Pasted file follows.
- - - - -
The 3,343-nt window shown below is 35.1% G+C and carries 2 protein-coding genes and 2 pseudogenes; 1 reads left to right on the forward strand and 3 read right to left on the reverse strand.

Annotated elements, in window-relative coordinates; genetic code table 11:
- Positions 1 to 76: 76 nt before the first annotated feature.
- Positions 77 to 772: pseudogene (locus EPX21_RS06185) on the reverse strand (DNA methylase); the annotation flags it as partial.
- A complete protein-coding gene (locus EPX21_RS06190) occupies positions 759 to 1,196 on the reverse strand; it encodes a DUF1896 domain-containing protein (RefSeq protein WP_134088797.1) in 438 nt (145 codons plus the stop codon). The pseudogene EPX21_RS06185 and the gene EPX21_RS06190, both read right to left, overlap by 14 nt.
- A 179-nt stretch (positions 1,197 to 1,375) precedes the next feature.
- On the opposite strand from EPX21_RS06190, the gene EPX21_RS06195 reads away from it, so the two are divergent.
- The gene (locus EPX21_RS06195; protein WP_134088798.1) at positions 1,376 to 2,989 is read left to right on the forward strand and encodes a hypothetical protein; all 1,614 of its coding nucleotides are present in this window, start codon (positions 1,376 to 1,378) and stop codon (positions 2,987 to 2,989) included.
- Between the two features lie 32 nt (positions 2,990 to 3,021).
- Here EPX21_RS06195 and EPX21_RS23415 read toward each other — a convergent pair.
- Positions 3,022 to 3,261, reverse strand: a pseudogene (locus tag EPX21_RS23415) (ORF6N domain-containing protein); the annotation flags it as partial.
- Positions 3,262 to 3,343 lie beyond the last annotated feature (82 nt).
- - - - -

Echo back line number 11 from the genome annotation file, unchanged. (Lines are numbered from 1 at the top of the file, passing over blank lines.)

- Positions 3,022 to 3,261, reverse strand: a pseudogene (locus tag EPX21_RS23415) (ORF6N domain-containing protein); the annotation flags it as partial.